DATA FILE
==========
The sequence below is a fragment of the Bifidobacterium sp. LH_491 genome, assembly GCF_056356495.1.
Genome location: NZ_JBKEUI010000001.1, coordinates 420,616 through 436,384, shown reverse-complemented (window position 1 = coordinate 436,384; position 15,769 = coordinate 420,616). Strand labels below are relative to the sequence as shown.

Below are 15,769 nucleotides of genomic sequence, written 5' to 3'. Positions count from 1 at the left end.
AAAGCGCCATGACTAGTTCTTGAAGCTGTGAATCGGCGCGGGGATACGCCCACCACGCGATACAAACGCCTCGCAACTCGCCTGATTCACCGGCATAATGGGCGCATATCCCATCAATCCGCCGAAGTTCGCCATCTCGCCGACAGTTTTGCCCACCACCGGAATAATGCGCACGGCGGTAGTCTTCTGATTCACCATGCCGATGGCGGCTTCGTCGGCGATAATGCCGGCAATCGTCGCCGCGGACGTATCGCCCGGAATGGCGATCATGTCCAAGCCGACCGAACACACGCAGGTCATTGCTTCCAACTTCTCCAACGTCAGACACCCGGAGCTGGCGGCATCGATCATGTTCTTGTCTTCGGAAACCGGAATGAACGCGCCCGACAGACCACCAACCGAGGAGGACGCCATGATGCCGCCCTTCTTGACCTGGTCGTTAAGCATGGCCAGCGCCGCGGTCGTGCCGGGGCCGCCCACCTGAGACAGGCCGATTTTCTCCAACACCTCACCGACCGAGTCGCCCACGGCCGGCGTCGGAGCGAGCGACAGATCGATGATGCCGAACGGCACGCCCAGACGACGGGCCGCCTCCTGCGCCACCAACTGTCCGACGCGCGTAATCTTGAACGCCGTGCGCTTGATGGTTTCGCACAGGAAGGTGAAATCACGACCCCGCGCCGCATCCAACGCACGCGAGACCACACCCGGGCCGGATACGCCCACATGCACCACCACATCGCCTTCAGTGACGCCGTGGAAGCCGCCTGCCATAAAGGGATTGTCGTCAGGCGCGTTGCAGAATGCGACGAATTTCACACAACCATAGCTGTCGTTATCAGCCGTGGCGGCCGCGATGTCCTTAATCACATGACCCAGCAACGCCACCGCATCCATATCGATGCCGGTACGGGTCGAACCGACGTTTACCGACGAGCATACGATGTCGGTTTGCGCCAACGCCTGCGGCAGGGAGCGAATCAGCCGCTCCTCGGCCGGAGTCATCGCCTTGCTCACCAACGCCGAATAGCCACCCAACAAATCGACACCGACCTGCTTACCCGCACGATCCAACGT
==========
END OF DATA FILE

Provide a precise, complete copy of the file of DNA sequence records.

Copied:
The sequence below is a fragment of the Bifidobacterium sp. LH_491 genome, assembly GCF_056356495.1.
Genome location: NZ_JBKEUI010000001.1, coordinates 420,616 through 436,384, shown reverse-complemented (window position 1 = coordinate 436,384; position 15,769 = coordinate 420,616). Strand labels below are relative to the sequence as shown.

Below are 15,769 nucleotides of genomic sequence, written 5' to 3'. Positions count from 1 at the left end.
AAAGCGCCATGACTAGTTCTTGAAGCTGTGAATCGGCGCGGGGATACGCCCACCACGCGATACAAACGCCTCGCAACTCGCCTGATTCACCGGCATAATGGGCGCATATCCCATCAATCCGCCGAAGTTCGCCATCTCGCCGACAGTTTTGCCCACCACCGGAATAATGCGCACGGCGGTAGTCTTCTGATTCACCATGCCGATGGCGGCTTCGTCGGCGATAATGCCGGCAATCGTCGCCGCGGACGTATCGCCCGGAATGGCGATCATGTCCAAGCCGACCGAACACACGCAGGTCATTGCTTCCAACTTCTCCAACGTCAGACACCCGGAGCTGGCGGCATCGATCATGTTCTTGTCTTCGGAAACCGGAATGAACGCGCCCGACAGACCACCAACCGAGGAGGACGCCATGATGCCGCCCTTCTTGACCTGGTCGTTAAGCATGGCCAGCGCCGCGGTCGTGCCGGGGCCGCCCACCTGAGACAGGCCGATTTTCTCCAACACCTCACCGACCGAGTCGCCCACGGCCGGCGTCGGAGCGAGCGACAGATCGATGATGCCGAACGGCACGCCCAGACGACGGGCCGCCTCCTGCGCCACCAACTGTCCGACGCGCGTAATCTTGAACGCCGTGCGCTTGATGGTTTCGCACAGGAAGGTGAAATCACGACCCCGCGCCGCATCCAACGCACGCGAGACCACACCCGGGCCGGATACGCCCACATGCACCACCACATCGCCTTCAGTGACGCCGTGGAAGCCGCCTGCCATAAAGGGATTGTCGTCAGGCGCGTTGCAGAATGCGACGAATTTCACACAACCATAGCTGTCGTTATCAGCCGTGGCGGCCGCGATGTCCTTAATCACATGACCCAGCAACGCCACCGCATCCATATCGATGCCGGTACGGGTCGAACCGACGTTTACCGACGAGCATACGATGTCGGTTTGCGCCAACGCCTGCGGCAGGGAGCGAATCAGCCGCTCCTCGGCCGGAGTCATCGCCTTGCTCACCAACGCCGAATAGCCACCCAACAAATCGACACCGACCTGCTTACCCGCACGATCCAACGT